The basic CRUD operations - Part 2/2

In Part 1 of "The basic CRUD operations" I showed you how to add to and retrieve objects from a database. Now here´s how to change and delete them:

Updating objects

Updating objects is the easiest part of all.  I can´t even show what to do, because you don´t need to do anything special :-) You just load the objects you want to modify (lines 81ff below) , modify them (lines 85, 88f) - and that´s it. However, you need to do this within the scope of a VOA transaction (lines 79 and 91). But that should be obvious.

   77 using (OpenAccess.IObjectScope os = OpenAccess.Database.Get("DatabaseConnection1").GetObjectScope())

   78 {

   79     os.Transaction.Begin();

   80 

   81     OpenAccess.IQuery q;

   82     q = os.GetOqlQuery("select p from PersonExtent p where p.firstname='Sammy'");

   83     OpenAccess.IQueryResult qr = q.Execute();

   84 

   85     Person p = (Person)qr[0];

   86     Console.WriteLine("{0} {1}, {2}", p.firstname, p.lastname, p.homeAddress.city);

   87 

   88     p.lastname += "x";

   89     p.homeAddress.city += "y";

   90 

   91     os.Transaction.Commit();

   92 }


How does VOA know during Transaction.Commit() which objects to persist? Because each persistent object does its own change tracking. So during Commit() VOA just checks the objects it knows about for a change flag and stores just the ones where the flag is true. More about this in a later post. For now take this as a part of VOA´s magic ;-)

As long as you just want to read from the database and don´t want to change the objects loaded, you don´t need a transaction. But as soon as you start manipulating persistent fields, a VOA transaction needs to be active! Lines 99 until 107 just open a "connection" to the database and read an object. But then just before changing the value of a field of this object, a transaction is opened (line 110) and closed once all changes have been applied (line 115).

   99 using (OpenAccess.IObjectScope os = OpenAccess.Database.Get("DatabaseConnection1").GetObjectScope())

  100 {

  101     // reading

  102     OpenAccess.IQuery q;

  103     q = os.GetOqlQuery("select p from PersonExtent p where p.firstname='Sammy'");

  104     OpenAccess.IQueryResult qr = q.Execute();

  105 

  106     Person p = (Person)qr[0];

  107     Console.WriteLine("{0} {1}, {2}", p.firstname, p.lastname, p.homeAddress.city);

  108 

  109     // manipulating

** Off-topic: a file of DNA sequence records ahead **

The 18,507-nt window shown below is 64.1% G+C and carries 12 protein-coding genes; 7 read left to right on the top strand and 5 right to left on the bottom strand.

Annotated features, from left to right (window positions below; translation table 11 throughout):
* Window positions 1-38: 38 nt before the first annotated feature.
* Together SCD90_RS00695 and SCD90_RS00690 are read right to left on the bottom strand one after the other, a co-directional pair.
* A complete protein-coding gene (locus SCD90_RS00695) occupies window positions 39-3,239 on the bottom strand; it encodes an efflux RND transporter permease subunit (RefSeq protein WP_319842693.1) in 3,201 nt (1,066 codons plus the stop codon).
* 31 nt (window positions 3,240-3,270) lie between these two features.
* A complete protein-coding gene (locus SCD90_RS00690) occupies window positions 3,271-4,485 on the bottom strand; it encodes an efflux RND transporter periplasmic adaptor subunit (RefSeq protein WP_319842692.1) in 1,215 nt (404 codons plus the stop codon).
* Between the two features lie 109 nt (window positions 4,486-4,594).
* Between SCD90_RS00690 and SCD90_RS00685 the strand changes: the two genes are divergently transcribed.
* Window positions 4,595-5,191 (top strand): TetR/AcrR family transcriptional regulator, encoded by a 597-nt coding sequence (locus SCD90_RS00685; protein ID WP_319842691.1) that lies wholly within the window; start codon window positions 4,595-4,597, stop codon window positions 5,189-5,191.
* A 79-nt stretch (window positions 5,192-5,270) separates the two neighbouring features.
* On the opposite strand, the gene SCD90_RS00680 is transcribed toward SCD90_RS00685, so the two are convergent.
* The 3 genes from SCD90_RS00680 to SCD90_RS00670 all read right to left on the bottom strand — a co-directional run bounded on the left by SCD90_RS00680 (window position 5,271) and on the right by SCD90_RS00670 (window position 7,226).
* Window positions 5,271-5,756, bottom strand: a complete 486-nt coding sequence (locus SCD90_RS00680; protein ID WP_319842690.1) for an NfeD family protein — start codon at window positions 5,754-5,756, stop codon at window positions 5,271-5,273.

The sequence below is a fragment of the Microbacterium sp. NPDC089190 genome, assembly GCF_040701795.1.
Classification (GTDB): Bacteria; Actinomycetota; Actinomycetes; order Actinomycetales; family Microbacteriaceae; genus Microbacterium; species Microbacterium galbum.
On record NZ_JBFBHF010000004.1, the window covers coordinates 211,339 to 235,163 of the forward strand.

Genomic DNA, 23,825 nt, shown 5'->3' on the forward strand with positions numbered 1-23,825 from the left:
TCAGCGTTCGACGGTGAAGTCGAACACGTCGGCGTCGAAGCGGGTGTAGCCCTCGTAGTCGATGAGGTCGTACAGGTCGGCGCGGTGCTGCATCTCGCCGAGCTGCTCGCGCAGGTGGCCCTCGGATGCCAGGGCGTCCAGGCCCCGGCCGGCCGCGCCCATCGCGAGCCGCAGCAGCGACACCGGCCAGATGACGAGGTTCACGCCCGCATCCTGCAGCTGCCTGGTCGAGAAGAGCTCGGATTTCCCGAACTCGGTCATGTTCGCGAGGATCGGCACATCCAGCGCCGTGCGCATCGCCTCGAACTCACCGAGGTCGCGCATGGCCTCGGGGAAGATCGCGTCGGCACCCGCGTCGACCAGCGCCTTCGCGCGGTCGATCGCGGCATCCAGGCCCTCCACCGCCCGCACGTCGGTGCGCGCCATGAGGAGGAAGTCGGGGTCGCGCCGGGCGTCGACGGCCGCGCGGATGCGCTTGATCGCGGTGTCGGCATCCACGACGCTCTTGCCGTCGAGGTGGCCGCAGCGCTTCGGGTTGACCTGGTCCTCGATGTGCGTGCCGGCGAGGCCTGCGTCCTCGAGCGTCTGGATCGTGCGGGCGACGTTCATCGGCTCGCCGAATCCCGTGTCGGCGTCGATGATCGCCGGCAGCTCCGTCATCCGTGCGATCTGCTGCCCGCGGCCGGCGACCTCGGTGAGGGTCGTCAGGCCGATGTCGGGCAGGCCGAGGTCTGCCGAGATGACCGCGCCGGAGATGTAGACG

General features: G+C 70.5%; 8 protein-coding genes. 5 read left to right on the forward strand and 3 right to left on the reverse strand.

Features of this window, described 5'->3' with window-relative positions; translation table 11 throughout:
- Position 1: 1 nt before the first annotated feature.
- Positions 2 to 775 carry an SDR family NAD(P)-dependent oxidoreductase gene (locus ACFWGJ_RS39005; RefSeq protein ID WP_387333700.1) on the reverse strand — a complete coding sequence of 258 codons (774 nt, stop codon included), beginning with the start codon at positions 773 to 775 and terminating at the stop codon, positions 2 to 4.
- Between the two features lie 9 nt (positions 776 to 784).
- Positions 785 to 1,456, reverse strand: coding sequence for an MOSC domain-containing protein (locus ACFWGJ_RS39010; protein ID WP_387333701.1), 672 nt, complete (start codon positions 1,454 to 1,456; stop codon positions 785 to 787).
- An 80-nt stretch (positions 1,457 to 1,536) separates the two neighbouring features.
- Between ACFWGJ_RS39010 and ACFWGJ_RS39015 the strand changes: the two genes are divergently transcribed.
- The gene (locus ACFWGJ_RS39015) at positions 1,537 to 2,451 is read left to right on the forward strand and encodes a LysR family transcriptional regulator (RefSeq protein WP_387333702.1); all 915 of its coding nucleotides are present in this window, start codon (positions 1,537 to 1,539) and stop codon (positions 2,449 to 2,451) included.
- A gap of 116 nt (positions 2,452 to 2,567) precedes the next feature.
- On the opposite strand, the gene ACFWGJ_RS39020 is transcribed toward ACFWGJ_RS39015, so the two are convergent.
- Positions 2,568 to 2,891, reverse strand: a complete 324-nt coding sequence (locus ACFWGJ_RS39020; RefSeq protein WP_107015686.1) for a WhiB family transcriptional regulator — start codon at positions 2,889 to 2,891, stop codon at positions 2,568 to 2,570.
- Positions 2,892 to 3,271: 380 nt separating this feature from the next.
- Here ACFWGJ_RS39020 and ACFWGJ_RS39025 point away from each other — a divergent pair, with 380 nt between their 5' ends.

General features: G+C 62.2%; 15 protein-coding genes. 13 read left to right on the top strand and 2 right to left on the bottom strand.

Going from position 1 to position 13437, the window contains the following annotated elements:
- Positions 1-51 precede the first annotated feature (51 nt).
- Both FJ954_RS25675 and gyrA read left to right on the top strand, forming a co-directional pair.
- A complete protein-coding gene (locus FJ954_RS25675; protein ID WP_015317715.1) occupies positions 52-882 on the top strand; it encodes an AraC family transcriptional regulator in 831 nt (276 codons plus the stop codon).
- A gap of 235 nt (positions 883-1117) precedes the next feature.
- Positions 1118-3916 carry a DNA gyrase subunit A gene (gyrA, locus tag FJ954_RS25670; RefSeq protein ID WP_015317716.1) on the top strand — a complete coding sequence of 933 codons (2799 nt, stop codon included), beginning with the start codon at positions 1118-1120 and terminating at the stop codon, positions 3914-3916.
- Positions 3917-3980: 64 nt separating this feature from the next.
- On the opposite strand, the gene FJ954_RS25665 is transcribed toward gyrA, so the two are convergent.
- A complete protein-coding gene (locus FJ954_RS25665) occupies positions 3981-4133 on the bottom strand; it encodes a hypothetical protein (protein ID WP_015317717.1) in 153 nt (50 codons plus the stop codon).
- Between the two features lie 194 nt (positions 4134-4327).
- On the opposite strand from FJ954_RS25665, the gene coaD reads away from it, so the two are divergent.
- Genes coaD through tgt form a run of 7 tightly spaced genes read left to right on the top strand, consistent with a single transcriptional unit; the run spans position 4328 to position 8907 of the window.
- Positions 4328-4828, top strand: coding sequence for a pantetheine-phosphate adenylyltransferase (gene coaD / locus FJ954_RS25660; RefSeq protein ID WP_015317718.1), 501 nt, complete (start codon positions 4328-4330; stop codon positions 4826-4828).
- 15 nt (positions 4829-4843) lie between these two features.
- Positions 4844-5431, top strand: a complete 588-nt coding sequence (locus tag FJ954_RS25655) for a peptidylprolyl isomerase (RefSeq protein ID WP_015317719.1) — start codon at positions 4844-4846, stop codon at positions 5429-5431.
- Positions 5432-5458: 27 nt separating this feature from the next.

110     os.Transaction.Begin();

  111 

  112     p.lastname += "X";

  113     p.homeAddress.city += "Y";

  114 

  115     os.Transaction.Commit();

  116 }

 
What happens, if you forget to open a transaction and try to change a field? An exception is thrown telling you, there´s no open transaction.

Essentially this is not different from what you should to when you work with ADO.NET. Any manipulation of data should be done within a transaction. For single DML statements this is ensured by the RDBMS automatically. But if you want to store the changed content of a DataSet you always should explicitly wrap the calls to Update() of all the DataAdapters involved in a transaction, since more than one DML statement gets issued.

Deleting objects

O/R Mapping differs from ADO.NET in that you first need to load data in order to delete it. With ADO.NET you can just issue a SQL DELETE statement to delete thousands of rows in many tables. But O/R Mappers traditionally do not provide means for such kind of bulk data manipulations. O/R Mapping like ODBMS are about working with single objects. SQL on the other hand is for batch operations.

To delete an object from the database call Remove() of the "connection" with it:

  124 OpenAccess.IObjectScope os;

  125 os = OpenAccess.Database.Get("DatabaseConnection1").GetObjectScope();

  126 os.Transaction.Begin();

  127 

  128 OpenAccess.IQuery q;

  129 q = os.GetOqlQuery("select p from PersonExtent p");

  130 OpenAccess.IQueryResult qr = q.Execute();

  131 foreach (Person p in qr)

  132 {

  133     Console.WriteLine("Deleting: {0}", p.firstname);

  134     os.Remove(p);

  135 }

  136 

  137 os.Transaction.Commit();

  138 os.Dispose();

 
Of course this has to happen within a transaction like any other data manipulation.

What if this object references other objects? How can referential integrity be enforced? As shown in  Part 1  you can mark such dependencies with the attribute OpenAccess.Depend. However, the dependent objects still have to be loaded before they will be deleted. This will be done by the VOA engine, nevertheless this causes traffic on the database. So before deleting tons of objects like this living in deep hierarchies, think about it. Maybe you want to fall back on ADO.NET for that and issue a couple of DELETE statements in a transaction. I call this hybrid data access: Whereever O/R Mapping provides a benefit, use it. But if something is too hard or too costly doing it with O/R Mapping, then go back to ADO.NET.

However, if you delete data using SQL thereby bypassing the O/R Mapper, you need to be careful to also discard any objects that might refer to that data!

The basic CRUD operations - Part 1/2

Before I drill down into single features of O/R Mapping, I´d like to give you an overview of how to do the most common operations on RDBMS data with OpenAccess. How to implement CRUD functionality using an O/R Mapper?

Persistent classes